Double-jabbed Brits can go on holiday with their kids at the start of summer break

DOUBLE-JABBED Brits will be able to jet off with their kids at the start of the school summer holidays.

Ministers are plotting to open up the nation's borders a week after Freedom Day on July 26, opening up the Spanish Costas, French campsites and Greek islands for Covid weary Brits.

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Schools break up the Friday before, allowing families to get off to amber countries provided they are vaccinated.

Children will be exempted from the rule, but everyone travelling will have to take a test before departing back to the UK and on the second day back at home.

Ministers are still arguing over the date it will come into to force, with some hoping to push the date forward to Freedom Day.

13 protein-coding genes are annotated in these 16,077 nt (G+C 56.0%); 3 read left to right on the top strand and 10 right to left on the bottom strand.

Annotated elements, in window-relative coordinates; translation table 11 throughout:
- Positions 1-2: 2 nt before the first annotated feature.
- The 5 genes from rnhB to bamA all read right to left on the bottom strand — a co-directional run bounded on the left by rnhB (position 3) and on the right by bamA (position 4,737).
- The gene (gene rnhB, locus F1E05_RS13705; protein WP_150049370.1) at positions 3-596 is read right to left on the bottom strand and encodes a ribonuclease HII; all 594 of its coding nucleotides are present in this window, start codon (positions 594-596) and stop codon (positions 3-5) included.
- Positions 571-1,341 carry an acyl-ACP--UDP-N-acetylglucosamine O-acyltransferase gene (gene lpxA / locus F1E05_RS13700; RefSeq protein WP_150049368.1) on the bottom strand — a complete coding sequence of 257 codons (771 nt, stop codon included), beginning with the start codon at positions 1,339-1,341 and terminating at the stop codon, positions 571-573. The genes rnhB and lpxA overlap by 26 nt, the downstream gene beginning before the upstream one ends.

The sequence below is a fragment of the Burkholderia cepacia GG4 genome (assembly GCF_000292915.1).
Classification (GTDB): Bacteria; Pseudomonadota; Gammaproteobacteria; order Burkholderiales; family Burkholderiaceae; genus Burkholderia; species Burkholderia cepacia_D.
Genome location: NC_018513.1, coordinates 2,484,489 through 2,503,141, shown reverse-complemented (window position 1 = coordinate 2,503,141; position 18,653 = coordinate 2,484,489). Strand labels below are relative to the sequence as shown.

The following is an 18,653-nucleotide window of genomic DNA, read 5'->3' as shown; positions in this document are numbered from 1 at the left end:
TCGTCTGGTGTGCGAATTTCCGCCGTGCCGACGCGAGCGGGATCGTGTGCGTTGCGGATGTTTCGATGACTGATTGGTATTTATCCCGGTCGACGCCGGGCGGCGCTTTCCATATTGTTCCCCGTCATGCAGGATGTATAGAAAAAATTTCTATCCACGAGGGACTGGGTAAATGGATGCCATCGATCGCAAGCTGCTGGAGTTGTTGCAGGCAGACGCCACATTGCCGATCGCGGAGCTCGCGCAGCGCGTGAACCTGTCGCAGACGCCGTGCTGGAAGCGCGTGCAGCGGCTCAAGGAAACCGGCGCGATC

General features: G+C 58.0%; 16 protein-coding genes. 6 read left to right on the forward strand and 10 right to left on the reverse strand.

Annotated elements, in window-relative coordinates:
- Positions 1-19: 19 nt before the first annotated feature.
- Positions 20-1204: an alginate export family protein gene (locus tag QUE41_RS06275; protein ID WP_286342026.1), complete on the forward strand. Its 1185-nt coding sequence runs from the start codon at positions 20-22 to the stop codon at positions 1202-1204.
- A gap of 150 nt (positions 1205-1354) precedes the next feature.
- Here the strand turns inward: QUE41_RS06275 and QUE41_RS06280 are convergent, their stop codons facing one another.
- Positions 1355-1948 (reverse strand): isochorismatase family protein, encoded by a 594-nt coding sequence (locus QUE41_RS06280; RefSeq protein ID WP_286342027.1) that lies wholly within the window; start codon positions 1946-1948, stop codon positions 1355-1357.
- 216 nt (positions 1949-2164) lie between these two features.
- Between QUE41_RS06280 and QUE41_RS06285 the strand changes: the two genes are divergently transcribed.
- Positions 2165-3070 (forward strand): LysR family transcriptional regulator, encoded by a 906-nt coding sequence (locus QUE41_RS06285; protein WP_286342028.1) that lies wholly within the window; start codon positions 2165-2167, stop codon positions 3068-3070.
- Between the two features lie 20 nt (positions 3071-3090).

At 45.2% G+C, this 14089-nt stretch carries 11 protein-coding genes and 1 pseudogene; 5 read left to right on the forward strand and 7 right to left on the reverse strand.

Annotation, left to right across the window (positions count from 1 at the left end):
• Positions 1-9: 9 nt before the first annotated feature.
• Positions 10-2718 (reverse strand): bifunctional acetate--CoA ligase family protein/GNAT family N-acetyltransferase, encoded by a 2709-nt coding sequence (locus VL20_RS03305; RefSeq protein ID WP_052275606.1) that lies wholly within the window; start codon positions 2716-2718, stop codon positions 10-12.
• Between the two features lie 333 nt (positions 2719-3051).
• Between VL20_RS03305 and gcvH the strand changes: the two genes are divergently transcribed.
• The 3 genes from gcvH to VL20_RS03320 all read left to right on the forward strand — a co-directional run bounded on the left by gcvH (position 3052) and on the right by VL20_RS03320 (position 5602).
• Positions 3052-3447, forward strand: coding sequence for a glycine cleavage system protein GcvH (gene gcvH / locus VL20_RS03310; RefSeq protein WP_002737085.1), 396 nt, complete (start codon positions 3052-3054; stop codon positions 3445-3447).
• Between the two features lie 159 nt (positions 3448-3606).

However Transport Secretary Grant Shapps is expected to announce the details at the next travel review on July 15 – barring any new variants or issues unlocking the nation.

Earlier this week, Mr Shapps told MPs the plan to create 'vaccine passports' is a "complicated policy, which requires time to work through”.

He revealed around half a million people are not able to get the vaccine, and there are issues of “fairness” for children and youngsters who are not eligible to get jabbed yet.

But officials are working through the details to save the summer.

It’s understood airlines and holiday companies are broadly supportive of the policy, and new laws implemented before Parliament goes into summer recess.

Travel expert Paul Charles said: “The Govt desperately needs to save family summer holidays – what better policy than enabling fully-jabbed UK citizens to avoid quarantine and face lower testing costs from most countries, as soon as schools break up.”


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